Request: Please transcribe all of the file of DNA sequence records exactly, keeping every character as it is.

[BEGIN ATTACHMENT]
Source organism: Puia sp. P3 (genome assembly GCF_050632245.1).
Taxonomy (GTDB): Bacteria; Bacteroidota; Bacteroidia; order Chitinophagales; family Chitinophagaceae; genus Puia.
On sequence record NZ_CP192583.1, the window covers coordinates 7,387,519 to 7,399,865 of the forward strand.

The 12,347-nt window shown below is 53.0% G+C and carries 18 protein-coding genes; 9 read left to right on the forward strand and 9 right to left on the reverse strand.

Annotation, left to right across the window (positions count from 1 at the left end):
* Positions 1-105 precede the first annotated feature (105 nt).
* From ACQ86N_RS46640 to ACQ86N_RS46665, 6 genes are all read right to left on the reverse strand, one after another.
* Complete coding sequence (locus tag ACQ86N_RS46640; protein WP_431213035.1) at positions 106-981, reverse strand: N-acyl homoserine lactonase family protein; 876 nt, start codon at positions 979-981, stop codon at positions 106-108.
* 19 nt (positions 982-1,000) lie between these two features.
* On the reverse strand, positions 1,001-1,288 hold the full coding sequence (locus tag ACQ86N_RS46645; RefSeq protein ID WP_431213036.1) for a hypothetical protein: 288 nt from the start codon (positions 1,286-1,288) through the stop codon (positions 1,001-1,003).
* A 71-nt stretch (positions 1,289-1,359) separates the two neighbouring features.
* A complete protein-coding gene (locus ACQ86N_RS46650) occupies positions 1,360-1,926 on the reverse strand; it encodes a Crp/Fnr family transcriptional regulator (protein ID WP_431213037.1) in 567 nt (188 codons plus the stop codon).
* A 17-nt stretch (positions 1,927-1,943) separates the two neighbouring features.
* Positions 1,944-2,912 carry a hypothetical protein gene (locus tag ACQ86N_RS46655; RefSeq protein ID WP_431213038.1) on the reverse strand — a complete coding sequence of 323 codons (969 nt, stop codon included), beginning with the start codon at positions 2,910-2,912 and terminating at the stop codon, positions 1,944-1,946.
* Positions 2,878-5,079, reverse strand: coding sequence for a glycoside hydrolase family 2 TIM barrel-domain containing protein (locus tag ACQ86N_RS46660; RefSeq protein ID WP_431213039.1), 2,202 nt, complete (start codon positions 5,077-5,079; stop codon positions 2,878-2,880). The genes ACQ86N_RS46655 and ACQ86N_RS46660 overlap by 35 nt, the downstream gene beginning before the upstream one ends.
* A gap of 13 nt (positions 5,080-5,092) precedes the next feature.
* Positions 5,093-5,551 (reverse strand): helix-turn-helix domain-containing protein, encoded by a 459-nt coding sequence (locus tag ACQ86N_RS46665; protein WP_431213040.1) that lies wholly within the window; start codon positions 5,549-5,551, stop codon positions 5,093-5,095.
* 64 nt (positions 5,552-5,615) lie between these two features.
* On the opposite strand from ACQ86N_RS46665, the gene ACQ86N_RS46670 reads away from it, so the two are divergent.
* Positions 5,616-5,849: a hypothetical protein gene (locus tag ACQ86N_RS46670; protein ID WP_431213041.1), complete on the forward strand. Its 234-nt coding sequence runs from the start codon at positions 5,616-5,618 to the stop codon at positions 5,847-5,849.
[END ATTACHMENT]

Source organism: Puia sp. P3 (genome assembly GCF_050632245.1).
Taxonomy (GTDB): Bacteria; Bacteroidota; Bacteroidia; order Chitinophagales; family Chitinophagaceae; genus Puia.
On sequence record NZ_CP192583.1, the window covers coordinates 7,387,519 to 7,399,865 of the forward strand.

The 12,347-nt window shown below is 53.0% G+C and carries 18 protein-coding genes; 9 read left to right on the forward strand and 9 right to left on the reverse strand.

Annotation, left to right across the window (positions count from 1 at the left end):
* Positions 1-105 precede the first annotated feature (105 nt).
* From ACQ86N_RS46640 to ACQ86N_RS46665, 6 genes are all read right to left on the reverse strand, one after another.
* Complete coding sequence (locus tag ACQ86N_RS46640; protein WP_431213035.1) at positions 106-981, reverse strand: N-acyl homoserine lactonase family protein; 876 nt, start codon at positions 979-981, stop codon at positions 106-108.
* 19 nt (positions 982-1,000) lie between these two features.
* On the reverse strand, positions 1,001-1,288 hold the full coding sequence (locus tag ACQ86N_RS46645; RefSeq protein ID WP_431213036.1) for a hypothetical protein: 288 nt from the start codon (positions 1,286-1,288) through the stop codon (positions 1,001-1,003).
* A 71-nt stretch (positions 1,289-1,359) separates the two neighbouring features.
* A complete protein-coding gene (locus ACQ86N_RS46650) occupies positions 1,360-1,926 on the reverse strand; it encodes a Crp/Fnr family transcriptional regulator (protein ID WP_431213037.1) in 567 nt (188 codons plus the stop codon).
* A 17-nt stretch (positions 1,927-1,943) separates the two neighbouring features.
* Positions 1,944-2,912 carry a hypothetical protein gene (locus tag ACQ86N_RS46655; RefSeq protein ID WP_431213038.1) on the reverse strand — a complete coding sequence of 323 codons (969 nt, stop codon included), beginning with the start codon at positions 2,910-2,912 and terminating at the stop codon, positions 1,944-1,946.
* Positions 2,878-5,079, reverse strand: coding sequence for a glycoside hydrolase family 2 TIM barrel-domain containing protein (locus tag ACQ86N_RS46660; RefSeq protein ID WP_431213039.1), 2,202 nt, complete (start codon positions 5,077-5,079; stop codon positions 2,878-2,880). The genes ACQ86N_RS46655 and ACQ86N_RS46660 overlap by 35 nt, the downstream gene beginning before the upstream one ends.
* A gap of 13 nt (positions 5,080-5,092) precedes the next feature.
* Positions 5,093-5,551 (reverse strand): helix-turn-helix domain-containing protein, encoded by a 459-nt coding sequence (locus tag ACQ86N_RS46665; protein WP_431213040.1) that lies wholly within the window; start codon positions 5,549-5,551, stop codon positions 5,093-5,095.
* 64 nt (positions 5,552-5,615) lie between these two features.
* On the opposite strand from ACQ86N_RS46665, the gene ACQ86N_RS46670 reads away from it, so the two are divergent.
* Positions 5,616-5,849: a hypothetical protein gene (locus tag ACQ86N_RS46670; protein ID WP_431213041.1), complete on the forward strand. Its 234-nt coding sequence runs from the start codon at positions 5,616-5,618 to the stop codon at positions 5,847-5,849.